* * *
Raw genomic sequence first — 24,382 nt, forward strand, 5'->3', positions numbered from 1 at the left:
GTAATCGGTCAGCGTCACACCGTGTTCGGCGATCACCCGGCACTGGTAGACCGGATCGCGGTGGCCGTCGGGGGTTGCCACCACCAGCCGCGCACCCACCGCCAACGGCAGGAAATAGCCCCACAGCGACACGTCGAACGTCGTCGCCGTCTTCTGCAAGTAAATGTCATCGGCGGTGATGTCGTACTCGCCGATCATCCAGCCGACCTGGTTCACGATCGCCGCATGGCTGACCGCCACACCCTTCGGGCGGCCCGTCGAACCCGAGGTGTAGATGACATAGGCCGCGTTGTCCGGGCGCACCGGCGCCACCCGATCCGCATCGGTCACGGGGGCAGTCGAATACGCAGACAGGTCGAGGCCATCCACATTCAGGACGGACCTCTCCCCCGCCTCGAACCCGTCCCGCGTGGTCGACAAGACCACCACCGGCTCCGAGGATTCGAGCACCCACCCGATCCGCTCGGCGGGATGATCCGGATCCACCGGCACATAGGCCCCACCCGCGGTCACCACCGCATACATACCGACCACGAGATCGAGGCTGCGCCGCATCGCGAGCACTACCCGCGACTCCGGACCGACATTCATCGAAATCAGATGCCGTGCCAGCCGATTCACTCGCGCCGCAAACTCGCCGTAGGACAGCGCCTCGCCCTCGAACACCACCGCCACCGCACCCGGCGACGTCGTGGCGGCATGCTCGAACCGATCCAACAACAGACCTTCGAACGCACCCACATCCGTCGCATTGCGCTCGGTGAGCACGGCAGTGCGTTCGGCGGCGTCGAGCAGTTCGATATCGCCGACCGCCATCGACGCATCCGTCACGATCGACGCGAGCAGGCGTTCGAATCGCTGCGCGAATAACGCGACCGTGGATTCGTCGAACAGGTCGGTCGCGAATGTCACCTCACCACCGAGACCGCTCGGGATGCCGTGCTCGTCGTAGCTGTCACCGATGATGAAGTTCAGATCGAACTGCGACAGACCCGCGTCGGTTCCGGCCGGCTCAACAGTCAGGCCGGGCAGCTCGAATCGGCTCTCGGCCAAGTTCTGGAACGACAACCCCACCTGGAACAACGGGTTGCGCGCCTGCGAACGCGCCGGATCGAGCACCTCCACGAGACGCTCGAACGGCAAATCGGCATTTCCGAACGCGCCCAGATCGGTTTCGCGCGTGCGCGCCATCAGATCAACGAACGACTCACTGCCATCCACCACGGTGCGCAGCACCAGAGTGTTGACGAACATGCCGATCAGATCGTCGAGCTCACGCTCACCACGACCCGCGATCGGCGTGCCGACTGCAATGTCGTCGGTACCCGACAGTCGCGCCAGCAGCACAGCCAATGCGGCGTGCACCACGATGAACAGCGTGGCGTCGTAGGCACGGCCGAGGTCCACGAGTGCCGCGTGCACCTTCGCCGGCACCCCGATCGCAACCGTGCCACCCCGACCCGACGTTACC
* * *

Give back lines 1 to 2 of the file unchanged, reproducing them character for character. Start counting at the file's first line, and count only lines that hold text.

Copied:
Raw genomic sequence first — 24,382 nt, forward strand, 5'->3', positions numbered from 1 at the left:
GTAATCGGTCAGCGTCACACCGTGTTCGGCGATCACCCGGCACTGGTAGACCGGATCGCGGTGGCCGTCGGGGGTTGCCACCACCAGCCGCGCACCCACCGCCAACGGCAGGAAATAGCCCCACAGCGACACGTCGAACGTCGTCGCCGTCTTCTGCAAGTAAATGTCATCGGCGGTGATGTCGTACTCGCCGATCATCCAGCCGACCTGGTTCACGATCGCCGCATGGCTGACCGCCACACCCTTCGGGCGGCCCGTCGAACCCGAGGTGTAGATGACATAGGCCGCGTTGTCCGGGCGCACCGGCGCCACCCGATCCGCATCGGTCACGGGGGCAGTCGAATACGCAGACAGGTCGAGGCCATCCACATTCAGGACGGACCTCTCCCCCGCCTCGAACCCGTCCCGCGTGGTCGACAAGACCACCACCGGCTCCGAGGATTCGAGCACCCACCCGATCCGCTCGGCGGGATGATCCGGATCCACCGGCACATAGGCCCCACCCGCGGTCACCACCGCATACATACCGACCACGAGATCGAGGCTGCGCCGCATCGCGAGCACTACCCGCGACTCCGGACCGACATTCATCGAAATCAGATGCCGTGCCAGCCGATTCACTCGCGCCGCAAACTCGCCGTAGGACAGCGCCTCGCCCTCGAACACCACCGCCACCGCACCCGGCGACGTCGTGGCGGCATGCTCGAACCGATCCAACAACAGACCTTCGAACGCACCCACATCCGTCGCATTGCGCTCGGTGAGCACGGCAGTGCGTTCGGCGGCGTCGAGCAGTTCGATATCGCCGACCGCCATCGACGCATCCGTCACGATCGACGCGAGCAGGCGTTCGAATCGCTGCGCGAATAACGCGACCGTGGATTCGTCGAACAGGTCGGTCGCGAATGTCACCTCACCACCGAGACCGCTCGGGATGCCGTGCTCGTCGTAGCTGTCACCGATGATGAAGTTCAGATCGAACTGCGACAGACCCGCGTCGGTTCCGGCCGGCTCAACAGTCAGGCCGGGCAGCTCGAATCGGCTCTCGGCCAAGTTCTGGAACGACAACCCCACCTGGAACAACGGGTTGCGCGCCTGCGAACGCGCCGGATCGAGCACCTCCACGAGACGCTCGAACGGCAAATCGGCATTTCCGAACGCGCCCAGATCGGTTTCGCGCGTGCGCGCCATCAGATCAACGAACGACTCACTGCCATCCACCACGGTGCGCAGCACCAGAGTGTTGACGAACATGCCGATCAGATCGTCGAGCTCACGCTCACCACGACCCGCGATCGGCGTGCCGACTGCAATGTCGTCGGTACCCGACAGTCGCGCCAGCAGCACAGCCAATGCGGCGTGCACCACGATGAACAGCGTGGCGTCGTAGGCACGGCCGAGGTCCACGAGTGCCGCGTGCACCTTCGCCGGCACCCCGATCGCAACCGTGCCACCCCGACCCGACGTTACC